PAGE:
I always try, if possible, to attend an event every month. However the last few months have conspired to make it pretty hard to get out and spend a day at an event. So I was delighted that the Association of Association Executives allowed me to attend the first day of their “Event Strategy” event in London. It was the first time they had run a dedicated event strategy day for associations and they were delighted to have attracted 50 association event professionals. The number and the type of attendees made for an engaging day.

The event was held at one of the particular fantastic – and pretty new- ETC Venues in London and it was a day that promised something different from the standard association conference: and trust me, association conferences can be VERY STANDARD. I am delighted to say that it delivered something different and importantly something of real value to the invited attendees.

The Association of Association Executives is the recent incarnation of “Association Network” an organisation that has been running dedicated events for the association section for several years. They clearly know a lot about the space! Having run a few association event departments (I also wrote a book: Successful Events for Not For Profit Organisations) I also know a thing or two about these peculiar beasts: The Association / Trade Association and Membership Body so I thought I would add my thoughts to the day.

An "insight" session: basically an introduction session to a workshop

An “insight” session: basically an introduction session to a workshop

Event Strategy in Associations

Much of the day was set to addressing very useful but quite practical areas of events. So in this back up post to the event I’d like to talk strategy. If you can catagorise the biggest strategic issue for Associations it would be: having to balance the “commercial” aspect of their events framed in the environment of providing a member service. For me, this is the theme that should spread through an event like this. And for the Association Event Planner the issues break down a little like this:

Paid for events: The difficulty arises from the fact that attendees have in some way, via their membership fee,(this can be real or just perceived) already paid to attend. So why are they being asked to “pay again?” This puts a particular strain on the events and the event organiser.

Free to attend events: The strain is on the organisation: how can it fund great events solely from membership fees? Even if you are not in the association sector you can probably see the challenges!

How the event strategy issues were addressed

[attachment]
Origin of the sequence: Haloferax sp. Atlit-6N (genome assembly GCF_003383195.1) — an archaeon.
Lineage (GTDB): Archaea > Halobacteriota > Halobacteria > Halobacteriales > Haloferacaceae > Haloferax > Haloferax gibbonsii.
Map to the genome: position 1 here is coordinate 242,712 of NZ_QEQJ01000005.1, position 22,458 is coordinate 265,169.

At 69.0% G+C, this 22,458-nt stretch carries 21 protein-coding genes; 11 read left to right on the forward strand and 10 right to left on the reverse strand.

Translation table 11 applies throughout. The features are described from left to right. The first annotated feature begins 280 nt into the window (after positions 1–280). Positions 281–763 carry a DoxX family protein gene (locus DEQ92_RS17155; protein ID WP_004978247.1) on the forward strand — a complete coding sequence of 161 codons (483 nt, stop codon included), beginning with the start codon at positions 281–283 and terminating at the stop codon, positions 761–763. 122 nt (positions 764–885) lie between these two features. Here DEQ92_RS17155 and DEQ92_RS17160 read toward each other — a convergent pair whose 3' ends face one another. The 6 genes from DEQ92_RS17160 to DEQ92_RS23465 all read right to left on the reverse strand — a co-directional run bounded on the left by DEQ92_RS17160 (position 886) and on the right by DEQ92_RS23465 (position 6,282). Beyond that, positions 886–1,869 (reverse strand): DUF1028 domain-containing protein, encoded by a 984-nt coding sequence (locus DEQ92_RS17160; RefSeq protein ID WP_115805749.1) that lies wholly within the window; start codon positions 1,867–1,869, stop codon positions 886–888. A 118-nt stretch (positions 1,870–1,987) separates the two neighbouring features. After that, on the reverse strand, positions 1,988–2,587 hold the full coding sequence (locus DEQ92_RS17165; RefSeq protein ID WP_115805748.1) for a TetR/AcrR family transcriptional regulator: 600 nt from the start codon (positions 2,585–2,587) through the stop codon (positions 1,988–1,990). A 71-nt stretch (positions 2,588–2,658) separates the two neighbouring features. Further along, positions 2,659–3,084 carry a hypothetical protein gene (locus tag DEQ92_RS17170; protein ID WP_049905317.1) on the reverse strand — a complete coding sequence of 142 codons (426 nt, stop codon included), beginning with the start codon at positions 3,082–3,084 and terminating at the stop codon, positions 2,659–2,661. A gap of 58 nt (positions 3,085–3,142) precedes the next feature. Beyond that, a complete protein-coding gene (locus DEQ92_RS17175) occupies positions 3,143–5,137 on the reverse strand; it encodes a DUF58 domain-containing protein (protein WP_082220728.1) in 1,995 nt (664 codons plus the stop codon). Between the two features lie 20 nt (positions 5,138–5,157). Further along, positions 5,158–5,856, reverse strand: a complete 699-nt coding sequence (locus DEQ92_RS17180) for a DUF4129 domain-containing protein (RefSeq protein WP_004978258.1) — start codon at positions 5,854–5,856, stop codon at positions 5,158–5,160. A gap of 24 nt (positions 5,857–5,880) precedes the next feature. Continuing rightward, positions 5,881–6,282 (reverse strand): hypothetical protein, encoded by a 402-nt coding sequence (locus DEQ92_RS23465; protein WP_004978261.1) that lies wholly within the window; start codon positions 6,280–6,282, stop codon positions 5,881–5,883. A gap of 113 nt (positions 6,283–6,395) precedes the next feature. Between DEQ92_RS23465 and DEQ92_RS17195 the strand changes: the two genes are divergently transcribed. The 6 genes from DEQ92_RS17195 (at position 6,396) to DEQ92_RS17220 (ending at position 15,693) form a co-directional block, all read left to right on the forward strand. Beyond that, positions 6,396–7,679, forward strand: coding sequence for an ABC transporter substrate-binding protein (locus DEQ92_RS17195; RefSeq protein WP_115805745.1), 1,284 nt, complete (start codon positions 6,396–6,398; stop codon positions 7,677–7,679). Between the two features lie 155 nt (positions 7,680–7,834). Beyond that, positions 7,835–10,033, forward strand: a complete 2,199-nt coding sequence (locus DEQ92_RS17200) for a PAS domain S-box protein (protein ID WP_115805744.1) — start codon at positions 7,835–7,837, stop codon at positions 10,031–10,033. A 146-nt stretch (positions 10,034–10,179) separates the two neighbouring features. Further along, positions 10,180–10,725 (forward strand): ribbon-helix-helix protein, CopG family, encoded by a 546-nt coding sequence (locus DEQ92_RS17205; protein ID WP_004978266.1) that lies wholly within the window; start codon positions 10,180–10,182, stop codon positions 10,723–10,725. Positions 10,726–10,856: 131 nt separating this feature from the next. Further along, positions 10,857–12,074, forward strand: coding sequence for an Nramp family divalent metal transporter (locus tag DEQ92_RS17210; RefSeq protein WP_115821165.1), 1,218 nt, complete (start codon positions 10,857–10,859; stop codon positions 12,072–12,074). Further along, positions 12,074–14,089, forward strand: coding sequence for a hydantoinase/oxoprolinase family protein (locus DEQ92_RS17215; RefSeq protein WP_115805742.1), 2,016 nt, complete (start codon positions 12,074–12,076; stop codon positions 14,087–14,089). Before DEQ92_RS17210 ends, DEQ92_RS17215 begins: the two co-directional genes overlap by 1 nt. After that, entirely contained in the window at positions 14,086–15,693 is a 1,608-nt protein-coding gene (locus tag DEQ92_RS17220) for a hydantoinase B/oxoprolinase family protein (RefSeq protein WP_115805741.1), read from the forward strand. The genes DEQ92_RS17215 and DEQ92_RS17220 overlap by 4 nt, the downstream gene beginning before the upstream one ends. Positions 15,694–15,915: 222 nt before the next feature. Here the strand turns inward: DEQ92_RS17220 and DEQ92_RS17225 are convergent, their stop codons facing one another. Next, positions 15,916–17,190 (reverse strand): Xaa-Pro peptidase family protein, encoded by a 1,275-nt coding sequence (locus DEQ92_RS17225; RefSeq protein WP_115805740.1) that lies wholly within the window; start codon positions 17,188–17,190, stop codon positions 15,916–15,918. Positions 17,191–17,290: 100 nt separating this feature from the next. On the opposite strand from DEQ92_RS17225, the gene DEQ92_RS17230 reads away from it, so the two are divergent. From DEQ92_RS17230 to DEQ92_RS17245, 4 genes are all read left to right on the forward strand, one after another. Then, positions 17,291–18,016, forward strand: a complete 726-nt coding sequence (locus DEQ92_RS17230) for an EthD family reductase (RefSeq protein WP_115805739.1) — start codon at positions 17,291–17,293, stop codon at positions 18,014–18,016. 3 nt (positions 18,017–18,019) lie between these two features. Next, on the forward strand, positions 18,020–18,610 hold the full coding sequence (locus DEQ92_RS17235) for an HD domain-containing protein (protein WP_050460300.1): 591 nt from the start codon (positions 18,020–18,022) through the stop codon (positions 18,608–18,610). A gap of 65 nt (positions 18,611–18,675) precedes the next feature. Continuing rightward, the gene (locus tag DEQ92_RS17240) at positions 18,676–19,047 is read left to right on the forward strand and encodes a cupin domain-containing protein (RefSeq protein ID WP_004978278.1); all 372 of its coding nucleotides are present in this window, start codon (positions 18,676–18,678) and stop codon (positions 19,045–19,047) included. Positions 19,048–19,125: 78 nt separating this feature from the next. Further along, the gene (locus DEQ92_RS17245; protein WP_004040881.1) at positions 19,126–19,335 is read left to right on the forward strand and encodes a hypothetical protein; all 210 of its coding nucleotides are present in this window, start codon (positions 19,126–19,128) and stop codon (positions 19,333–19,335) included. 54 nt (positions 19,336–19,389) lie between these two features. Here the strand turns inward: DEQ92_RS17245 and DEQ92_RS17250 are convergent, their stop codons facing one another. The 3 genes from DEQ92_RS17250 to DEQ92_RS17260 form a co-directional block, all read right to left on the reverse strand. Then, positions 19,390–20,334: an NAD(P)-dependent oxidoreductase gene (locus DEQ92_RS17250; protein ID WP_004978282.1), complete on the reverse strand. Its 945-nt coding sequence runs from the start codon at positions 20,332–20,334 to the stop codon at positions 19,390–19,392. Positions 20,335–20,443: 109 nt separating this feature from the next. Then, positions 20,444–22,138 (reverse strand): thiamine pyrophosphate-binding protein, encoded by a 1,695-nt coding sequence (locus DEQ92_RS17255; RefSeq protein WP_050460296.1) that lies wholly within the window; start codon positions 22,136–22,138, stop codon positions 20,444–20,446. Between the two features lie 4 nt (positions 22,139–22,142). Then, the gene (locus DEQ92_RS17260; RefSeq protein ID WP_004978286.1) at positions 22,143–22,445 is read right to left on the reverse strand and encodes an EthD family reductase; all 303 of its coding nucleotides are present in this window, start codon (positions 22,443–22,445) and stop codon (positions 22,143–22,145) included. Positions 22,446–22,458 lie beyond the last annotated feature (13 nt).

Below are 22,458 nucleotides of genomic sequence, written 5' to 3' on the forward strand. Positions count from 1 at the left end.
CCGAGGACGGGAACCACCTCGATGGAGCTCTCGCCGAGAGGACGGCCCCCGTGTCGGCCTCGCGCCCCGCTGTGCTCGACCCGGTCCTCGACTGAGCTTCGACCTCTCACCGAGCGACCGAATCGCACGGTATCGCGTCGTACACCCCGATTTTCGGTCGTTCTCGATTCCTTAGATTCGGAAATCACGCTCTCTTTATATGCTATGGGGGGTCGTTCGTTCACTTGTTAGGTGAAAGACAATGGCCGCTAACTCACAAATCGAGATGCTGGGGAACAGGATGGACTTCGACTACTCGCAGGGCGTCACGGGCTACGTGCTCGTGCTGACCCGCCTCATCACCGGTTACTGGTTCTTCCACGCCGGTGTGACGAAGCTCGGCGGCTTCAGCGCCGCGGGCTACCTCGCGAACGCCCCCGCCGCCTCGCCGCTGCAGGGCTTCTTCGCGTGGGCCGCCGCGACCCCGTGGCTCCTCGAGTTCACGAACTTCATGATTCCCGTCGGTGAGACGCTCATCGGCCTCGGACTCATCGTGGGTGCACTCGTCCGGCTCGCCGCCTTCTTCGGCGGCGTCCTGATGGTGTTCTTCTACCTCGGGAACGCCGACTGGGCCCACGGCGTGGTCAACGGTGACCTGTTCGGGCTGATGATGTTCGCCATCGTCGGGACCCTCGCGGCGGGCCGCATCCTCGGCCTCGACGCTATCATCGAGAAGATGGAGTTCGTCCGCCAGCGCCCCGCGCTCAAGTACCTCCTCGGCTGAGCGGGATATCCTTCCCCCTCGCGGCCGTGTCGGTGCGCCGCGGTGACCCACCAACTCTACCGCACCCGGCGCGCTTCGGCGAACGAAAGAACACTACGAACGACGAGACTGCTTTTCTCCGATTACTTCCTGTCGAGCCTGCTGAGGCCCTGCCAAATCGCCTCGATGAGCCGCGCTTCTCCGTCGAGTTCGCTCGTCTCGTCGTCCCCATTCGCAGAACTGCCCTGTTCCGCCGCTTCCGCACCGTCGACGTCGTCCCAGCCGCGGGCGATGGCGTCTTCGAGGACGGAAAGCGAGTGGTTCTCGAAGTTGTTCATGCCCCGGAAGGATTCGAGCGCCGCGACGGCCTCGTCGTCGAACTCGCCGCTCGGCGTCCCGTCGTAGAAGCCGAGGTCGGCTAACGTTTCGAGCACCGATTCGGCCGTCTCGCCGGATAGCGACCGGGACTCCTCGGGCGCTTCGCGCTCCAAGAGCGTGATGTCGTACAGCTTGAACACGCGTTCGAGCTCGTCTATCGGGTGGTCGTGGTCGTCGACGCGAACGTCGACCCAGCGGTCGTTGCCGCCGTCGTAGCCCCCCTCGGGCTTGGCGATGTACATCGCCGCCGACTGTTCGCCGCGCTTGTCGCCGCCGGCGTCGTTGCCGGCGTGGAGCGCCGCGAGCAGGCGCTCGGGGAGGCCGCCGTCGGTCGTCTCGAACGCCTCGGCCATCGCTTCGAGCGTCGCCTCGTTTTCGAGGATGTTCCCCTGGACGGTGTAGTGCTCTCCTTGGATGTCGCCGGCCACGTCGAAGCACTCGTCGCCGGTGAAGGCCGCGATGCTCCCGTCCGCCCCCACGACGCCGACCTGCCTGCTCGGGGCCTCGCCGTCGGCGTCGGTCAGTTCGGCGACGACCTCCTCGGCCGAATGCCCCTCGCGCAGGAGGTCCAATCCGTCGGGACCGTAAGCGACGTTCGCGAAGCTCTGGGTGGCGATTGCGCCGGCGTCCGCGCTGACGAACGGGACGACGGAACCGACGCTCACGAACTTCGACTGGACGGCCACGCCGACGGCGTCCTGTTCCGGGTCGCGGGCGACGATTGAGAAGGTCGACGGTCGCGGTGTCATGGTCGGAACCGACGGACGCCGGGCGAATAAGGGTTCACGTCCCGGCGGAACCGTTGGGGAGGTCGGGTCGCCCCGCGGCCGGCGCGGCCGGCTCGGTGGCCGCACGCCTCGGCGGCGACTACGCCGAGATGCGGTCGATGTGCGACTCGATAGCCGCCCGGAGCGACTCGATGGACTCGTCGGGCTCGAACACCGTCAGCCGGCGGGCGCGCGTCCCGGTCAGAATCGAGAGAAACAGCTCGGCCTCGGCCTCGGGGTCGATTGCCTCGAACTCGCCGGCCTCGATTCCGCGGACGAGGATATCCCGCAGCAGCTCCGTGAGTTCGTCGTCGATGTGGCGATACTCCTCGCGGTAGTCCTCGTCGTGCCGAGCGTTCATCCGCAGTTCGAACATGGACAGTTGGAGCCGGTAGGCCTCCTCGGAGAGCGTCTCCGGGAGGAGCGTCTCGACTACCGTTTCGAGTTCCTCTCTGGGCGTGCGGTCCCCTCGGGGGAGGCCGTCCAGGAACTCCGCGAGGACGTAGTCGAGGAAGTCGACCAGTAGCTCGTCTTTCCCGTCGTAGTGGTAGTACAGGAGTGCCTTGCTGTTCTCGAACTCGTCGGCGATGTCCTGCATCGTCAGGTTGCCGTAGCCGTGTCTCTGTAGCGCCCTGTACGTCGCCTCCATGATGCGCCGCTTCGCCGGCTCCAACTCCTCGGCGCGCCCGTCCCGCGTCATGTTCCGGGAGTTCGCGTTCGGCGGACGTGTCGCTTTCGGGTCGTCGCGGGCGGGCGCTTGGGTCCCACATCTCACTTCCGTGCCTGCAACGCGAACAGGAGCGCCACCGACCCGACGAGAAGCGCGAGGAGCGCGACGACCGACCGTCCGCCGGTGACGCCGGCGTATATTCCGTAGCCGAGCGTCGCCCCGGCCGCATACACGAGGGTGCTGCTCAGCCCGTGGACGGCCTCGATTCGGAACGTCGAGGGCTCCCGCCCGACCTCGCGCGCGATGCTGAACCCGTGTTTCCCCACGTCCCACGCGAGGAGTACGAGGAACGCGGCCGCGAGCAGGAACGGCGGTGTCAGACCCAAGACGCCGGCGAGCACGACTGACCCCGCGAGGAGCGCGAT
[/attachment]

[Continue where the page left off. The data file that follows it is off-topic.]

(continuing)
The programme was designed to lessen the strain for the events professional and I am sure the content will have helped those organisers who attended. Addressing declining sponsorship; the need to be more innovative with marketing and the best use of event technology were all covered on the programme. But if you are talking strategy, then any programme really should be looking at these issues:

  • how should associations support a changing environment for their events? Should their events become more or less commercial?
  • association events have never been solely about raising revenue, so how do associations set and measure other targets?
  • how can the event planner play a more strategic role in their organisation?
  • how can the event planner prove that their events can do so much more for their association?
  • how can associations run more or / and very different types of events?
  • what are the resource implications of delivering new events?

In my many years of working in, and supporting the association sector, these are the top strategic issues. The more planners engage with these strategic issues the more understanding we will have. And following that the more impact.

Some great things about the event

I would like to commend the organisers in their desire to do things differently: doing things differently is so much harder than following the crowd. So I thought I would highlight five things in particular that were innovative and crucially added value to the day.

  1. They used Meeting Design
  2. They had a gender balanced speaker programme
  3. They structured the day around peer to peer learning and sharing
  4. They recorded the content (hopefully they will do something with it) and
  5. They chose a great, relaxed and modern venue

Overall the day was a really refreshing approach to association events. Running events in this space has never been easy and it is certainly getting harder. Attendees at the Event Strategy day will no doubt have had their burdens lessened.